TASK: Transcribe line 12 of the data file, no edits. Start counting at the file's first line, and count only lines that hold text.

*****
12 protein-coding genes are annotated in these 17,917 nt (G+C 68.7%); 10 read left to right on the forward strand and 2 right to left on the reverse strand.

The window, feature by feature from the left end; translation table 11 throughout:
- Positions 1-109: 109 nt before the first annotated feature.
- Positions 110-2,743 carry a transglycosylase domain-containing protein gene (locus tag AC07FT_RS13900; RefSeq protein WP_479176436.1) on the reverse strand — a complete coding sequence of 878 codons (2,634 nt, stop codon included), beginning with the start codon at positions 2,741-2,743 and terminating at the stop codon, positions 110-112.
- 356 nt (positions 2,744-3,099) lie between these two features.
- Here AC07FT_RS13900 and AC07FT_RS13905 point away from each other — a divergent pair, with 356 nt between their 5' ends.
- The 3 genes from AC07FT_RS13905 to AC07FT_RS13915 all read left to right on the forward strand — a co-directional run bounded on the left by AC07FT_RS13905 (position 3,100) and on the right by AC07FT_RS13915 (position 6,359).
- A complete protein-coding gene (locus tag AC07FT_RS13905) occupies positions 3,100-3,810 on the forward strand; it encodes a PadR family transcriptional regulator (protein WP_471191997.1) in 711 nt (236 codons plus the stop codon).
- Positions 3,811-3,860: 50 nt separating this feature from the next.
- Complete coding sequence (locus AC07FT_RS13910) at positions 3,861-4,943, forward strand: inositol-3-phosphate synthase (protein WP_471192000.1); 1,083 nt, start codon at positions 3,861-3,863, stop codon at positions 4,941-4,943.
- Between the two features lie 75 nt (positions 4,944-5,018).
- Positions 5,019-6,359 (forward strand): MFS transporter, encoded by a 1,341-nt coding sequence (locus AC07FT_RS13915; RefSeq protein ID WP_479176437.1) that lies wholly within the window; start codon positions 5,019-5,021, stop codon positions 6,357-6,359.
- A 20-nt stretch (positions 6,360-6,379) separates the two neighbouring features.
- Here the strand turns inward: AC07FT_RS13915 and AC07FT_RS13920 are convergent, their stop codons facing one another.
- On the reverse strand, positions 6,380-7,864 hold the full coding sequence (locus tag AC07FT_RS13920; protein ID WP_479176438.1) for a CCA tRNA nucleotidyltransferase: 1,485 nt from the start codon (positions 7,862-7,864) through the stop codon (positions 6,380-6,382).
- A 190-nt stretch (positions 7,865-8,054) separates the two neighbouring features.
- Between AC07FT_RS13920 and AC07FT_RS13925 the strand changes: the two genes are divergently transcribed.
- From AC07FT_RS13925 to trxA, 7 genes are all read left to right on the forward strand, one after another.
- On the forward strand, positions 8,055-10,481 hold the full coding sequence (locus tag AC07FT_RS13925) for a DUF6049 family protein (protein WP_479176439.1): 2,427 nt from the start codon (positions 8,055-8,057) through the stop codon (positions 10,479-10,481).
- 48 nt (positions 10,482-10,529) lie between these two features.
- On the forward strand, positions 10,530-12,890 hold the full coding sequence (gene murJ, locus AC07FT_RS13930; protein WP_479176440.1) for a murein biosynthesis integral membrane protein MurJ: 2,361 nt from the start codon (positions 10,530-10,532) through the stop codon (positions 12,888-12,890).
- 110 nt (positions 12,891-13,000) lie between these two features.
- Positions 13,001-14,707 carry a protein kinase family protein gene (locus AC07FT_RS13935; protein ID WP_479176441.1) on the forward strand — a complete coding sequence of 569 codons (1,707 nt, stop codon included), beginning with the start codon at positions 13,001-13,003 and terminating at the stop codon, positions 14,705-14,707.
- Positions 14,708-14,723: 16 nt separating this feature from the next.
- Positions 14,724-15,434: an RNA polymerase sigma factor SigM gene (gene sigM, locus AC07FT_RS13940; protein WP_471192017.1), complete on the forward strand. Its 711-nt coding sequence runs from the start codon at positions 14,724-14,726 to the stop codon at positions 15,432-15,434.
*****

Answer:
- Positions 5,019-6,359 (forward strand): MFS transporter, encoded by a 1,341-nt coding sequence (locus AC07FT_RS13915; RefSeq protein ID WP_479176437.1) that lies wholly within the window; start codon positions 5,019-5,021, stop codon positions 6,357-6,359.